As a child, my clothes closet contained three types of attire: play clothes, school clothes and Sunday clothes. I preferred play clothes and would have worn them every day had I been allowed. I was not. My least favorite was Sunday clothes. I liked Sunday School and Church. I just didn’t like the clothes. When I got older, I discovered wedding wear. Sunday clothes on steroids: expensive, uncomfortable and too unique to be worn for any other occasion.
I can’t imagine getting dressed – every day – as if I were going to a wedding. It seems unreasonable for the king in Jesus’ parable to punish the passerby invited to the wedding, without advance notice, simply because he was not dressed for it.
It’s easy to hear this parable as a frightening, end-of-the-world tale cautioning that we can never be ready. But the message may not be that bad. It may have more to do with our willingness to try to be on our best behavior at all times, and not just when we think someone important might be involved or watching.
I was teaching an older kids’ Sunday School class one year when I explained I would use the term “C.E.” (Common Era) in place of “A.D.” (Anno Domini or “year of our Lord.”) Someone asked why it was necessary to be politically correct even in church. Couldn’t we let our hair down in church and use language that might be insensitive to Jews, since there probably weren’t any Jews attending our church? My answer was “no,” we could not “let our hair down” like that.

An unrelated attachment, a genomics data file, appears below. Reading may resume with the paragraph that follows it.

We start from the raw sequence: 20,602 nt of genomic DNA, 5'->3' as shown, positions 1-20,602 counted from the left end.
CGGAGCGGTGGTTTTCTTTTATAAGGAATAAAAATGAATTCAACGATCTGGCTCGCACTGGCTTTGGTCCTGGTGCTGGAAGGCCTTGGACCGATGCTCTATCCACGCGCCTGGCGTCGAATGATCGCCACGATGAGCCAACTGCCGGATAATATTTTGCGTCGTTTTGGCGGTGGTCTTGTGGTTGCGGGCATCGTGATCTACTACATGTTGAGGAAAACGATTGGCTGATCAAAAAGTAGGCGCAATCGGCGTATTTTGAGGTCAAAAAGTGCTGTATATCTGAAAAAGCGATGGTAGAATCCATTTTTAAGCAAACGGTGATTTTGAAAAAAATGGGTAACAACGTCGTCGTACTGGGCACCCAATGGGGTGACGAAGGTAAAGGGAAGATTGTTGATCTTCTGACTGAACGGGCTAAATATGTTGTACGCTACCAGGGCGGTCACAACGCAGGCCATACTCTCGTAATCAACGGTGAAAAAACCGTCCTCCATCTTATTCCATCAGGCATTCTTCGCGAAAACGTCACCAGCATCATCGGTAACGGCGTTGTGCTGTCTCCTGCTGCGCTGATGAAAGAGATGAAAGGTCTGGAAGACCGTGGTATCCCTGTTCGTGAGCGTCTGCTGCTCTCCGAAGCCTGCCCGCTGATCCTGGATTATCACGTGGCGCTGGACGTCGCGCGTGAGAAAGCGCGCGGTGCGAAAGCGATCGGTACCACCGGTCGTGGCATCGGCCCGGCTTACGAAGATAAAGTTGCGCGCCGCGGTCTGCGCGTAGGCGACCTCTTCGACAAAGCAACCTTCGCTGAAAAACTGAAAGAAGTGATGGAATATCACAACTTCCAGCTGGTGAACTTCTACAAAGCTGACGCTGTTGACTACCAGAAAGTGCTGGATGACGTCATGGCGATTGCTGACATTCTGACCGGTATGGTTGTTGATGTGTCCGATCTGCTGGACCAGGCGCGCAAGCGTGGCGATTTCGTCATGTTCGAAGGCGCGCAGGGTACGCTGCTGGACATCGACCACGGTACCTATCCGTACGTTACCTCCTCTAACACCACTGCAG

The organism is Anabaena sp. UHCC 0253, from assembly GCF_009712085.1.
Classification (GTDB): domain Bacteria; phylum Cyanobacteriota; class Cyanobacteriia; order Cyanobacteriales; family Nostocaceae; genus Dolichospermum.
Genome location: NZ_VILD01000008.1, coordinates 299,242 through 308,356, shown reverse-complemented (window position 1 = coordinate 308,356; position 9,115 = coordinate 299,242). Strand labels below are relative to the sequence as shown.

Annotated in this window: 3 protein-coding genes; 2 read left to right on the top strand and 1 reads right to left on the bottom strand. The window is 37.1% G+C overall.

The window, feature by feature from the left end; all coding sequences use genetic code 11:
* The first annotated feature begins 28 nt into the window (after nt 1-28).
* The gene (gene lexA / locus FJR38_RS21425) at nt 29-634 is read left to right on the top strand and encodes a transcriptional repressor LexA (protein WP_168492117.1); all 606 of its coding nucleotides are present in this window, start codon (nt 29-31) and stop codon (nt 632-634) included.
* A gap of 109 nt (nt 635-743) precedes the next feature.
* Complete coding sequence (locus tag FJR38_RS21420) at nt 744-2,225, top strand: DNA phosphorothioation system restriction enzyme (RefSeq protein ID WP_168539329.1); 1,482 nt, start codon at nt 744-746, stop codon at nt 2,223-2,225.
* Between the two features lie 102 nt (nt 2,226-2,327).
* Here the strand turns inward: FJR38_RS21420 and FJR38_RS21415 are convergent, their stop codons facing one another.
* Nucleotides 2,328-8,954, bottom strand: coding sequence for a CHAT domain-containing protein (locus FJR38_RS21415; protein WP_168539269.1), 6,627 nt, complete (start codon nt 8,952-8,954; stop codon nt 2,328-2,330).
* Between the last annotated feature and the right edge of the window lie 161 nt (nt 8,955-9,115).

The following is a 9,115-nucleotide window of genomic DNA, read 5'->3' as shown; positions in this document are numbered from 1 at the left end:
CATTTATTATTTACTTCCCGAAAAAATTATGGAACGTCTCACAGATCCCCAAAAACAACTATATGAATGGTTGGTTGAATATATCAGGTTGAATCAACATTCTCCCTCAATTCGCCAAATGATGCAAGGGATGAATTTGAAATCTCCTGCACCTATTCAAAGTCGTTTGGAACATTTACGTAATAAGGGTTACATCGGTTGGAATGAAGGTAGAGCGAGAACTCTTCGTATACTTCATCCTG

Deciding how we behave – how we speak and how we act – is not only about how we think others might be affected. It is also about who we are and who we aspire to be. Remember “dress for the job you want?” We need to be working at who we aspire to be every single day. Everything we do and say forms our character. We don’t know when we will be called upon to demonstrate real moral insight or courage. If we haven’t practiced it every day, we have little hope of meeting the unexpected challenge on the unexpected day.
In the first reading, the Israelites in the wilderness didn’t do too well with their challenge: neither God nor Moses approved of the golden calves they built, although commentators disagree as to whether the people were choosing other gods or whether they just wanted a more tangible sense of God’s presence.
Paul reminds us that “the Lord is near” and that between now and the end of days – which is to say, every day – our work is to focus on “whatever is true, whatever is honorable, whatever is just, whatever is pure, whatever is pleasing, whatever is commendable . . . ” That is the work which will make us ready for the day when the big unexpected challenge or invitation comes our way.